Zimbabwe business challenges new President Mnangagwa

ZIMBABWE’S President-elect Emmerson Mnangagwa is faced with a herculean task of transforming Zimbabwe’s moribund economy into a middle-income economy by 2030, analysts contend.

Mnangagwa (75) narrowly secured a five-year term against his younger opposition adversary Nelson Chamisa (40) in a disputed poll.

A former President Robert Mugabe aide for over five decades, Mnangagwa took over the reins late last year after Mugabe’s ignominious exit after being at the helm for nearly four decades.

“We are not looking for the economy to drive itself,” Confederation of Zimbabwe Industries (CZI) president Sifelani Jabangwe said.

He said the economy will be driven by the business, private sector and government. “We hope to work together with government as we seek to fulfil vision 2030 for Zimbabwe to be a middle income country.”

Jabangwe expressed optimism of economic growth and indicated that Mnangagwa after taking over from Mugabe late last year had set the tone.

“For that to be achievable there is need for us to work together as government, the private sector and the business community,” Jabangwe said.

Mnangagwa is faced by an economy characterised by mass unemployment, cash shortages and decaying infrastructure following Mugabe’s years of gross misrule.

The President who has projected himself as a reformist has since told the world that Zimbabwe is open for business.

The new administration is targeting an annual economic growth rate of at least 6 percent over the next five years, attracting 5 billion on foreign direct investment and $10 billion in domestic investment a year.

Former (CZI) president and now president of Oil Expressers’ Association of Zimbabwe (OEA) president Busisa Moyo said Mnangagwa must come up with a comprehensive economic revival plan.

“Mnangagwa had already started to work on reopening Zimbabwe for business. For the incoming administration they is however need for a comprehensive economic revival plan,” he said.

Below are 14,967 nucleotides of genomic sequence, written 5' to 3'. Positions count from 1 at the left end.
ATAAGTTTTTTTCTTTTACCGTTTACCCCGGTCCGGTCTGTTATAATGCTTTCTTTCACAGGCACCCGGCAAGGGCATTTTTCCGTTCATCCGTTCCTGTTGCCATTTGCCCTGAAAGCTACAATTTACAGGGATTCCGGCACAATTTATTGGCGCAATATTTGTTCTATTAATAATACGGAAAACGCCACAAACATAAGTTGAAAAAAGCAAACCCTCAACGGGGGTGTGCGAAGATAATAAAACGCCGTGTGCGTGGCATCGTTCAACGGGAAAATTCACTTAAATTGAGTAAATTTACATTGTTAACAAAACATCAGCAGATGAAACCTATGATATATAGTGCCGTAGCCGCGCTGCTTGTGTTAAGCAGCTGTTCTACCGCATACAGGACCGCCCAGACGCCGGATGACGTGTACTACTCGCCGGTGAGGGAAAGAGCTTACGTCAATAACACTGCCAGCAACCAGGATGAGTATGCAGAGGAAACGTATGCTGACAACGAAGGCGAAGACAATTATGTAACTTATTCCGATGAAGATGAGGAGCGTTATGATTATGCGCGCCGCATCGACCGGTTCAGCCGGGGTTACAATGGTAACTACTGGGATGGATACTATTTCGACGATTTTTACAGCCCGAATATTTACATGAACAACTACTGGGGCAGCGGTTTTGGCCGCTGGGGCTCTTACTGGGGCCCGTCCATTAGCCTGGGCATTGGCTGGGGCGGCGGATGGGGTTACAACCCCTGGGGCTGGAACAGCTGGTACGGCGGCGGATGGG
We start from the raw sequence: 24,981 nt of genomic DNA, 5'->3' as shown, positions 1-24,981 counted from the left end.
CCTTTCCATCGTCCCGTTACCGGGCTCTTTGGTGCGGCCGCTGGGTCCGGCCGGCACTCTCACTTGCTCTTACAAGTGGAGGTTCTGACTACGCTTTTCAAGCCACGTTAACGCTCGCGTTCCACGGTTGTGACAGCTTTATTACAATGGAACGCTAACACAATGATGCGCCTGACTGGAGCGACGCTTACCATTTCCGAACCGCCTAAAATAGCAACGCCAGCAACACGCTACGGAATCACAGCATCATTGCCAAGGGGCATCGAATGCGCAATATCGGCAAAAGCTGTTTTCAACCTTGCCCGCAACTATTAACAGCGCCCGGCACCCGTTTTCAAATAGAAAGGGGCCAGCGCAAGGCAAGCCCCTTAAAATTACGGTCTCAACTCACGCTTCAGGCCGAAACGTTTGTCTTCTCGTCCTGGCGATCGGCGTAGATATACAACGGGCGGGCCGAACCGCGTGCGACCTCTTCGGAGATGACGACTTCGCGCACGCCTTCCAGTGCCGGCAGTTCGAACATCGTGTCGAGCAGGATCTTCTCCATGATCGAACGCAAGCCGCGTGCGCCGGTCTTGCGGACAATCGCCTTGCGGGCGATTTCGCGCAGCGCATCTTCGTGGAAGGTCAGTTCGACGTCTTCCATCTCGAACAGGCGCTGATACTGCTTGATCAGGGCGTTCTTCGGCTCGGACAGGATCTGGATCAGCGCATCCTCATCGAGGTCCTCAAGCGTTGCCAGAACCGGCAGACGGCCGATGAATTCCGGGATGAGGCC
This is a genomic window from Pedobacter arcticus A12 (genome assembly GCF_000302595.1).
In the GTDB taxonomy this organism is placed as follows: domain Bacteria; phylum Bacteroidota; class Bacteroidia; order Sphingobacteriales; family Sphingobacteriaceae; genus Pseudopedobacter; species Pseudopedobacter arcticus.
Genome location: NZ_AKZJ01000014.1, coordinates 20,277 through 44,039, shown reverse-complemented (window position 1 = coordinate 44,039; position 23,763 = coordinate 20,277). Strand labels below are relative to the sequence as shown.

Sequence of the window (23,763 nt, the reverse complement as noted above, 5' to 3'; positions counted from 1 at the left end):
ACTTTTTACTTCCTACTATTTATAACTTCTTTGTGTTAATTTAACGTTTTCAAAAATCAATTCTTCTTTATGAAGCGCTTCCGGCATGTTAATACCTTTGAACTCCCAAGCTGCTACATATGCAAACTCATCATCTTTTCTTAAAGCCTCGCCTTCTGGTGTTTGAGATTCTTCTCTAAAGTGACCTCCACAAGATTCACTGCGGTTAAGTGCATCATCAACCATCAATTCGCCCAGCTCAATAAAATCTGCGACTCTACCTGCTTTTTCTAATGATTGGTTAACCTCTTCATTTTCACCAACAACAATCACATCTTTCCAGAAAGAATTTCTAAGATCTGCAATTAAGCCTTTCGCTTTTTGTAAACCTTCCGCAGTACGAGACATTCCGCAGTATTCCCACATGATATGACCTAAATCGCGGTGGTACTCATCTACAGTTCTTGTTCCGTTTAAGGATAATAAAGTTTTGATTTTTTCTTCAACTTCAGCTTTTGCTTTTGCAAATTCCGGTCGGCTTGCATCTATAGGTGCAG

Moyo said is looking forward to pro-business policies, reindustrialisation and the agricultural sector.

“Our economy needs to be self-sufficient. There is need to expand the cash crop by a vibrant agriculture sector,” he said.

He urged the incoming administration to open up mining for the international players to come and invest in the sector.

“Zimbabwe needs to be reconnected internally, an effective airport systems so that the business is connected,” Moyo said before indicating that there is need, “for a comprehensive, cohesive wide economic revival plan.”

Mnangawga is faced with an economy were more than 98% of transactions are conducted via electronic transfers, amend bank limit withdraws making it difficult for business to operate.

Currently the country is saddled with $1, 7 billion of arrears owed to the African development Bank and World Bank that it needs to repay before it can tap new loans from multilateral lenders.

“This election was about the economy not politics,” Association for Business in Zimbabwe (ABUZ) Victor Nyoni said.

“The President (Mnangagwa) had started on the process of economic recovery. There was progress on the rehabilitation of the economy,” he said.

The mandate Nyoni said gives Mnangagwa an opportunity to continue with the projects which he had started.

“We now have to focus on the rebuilding of the economy. What he was seeking were not votes but the rehabilitation of the economy,” the ABUZ president said.

He said business is looking forward to the materialisation of the deals which had been signed by Mnangagwa before the elections.

Nyoni said is “looking forward to the materialisation of the deals that he signed. We are looking at the aspect of protecting investment, property rights and legal rights amongst other instruments aimed at the ease of doing business.”


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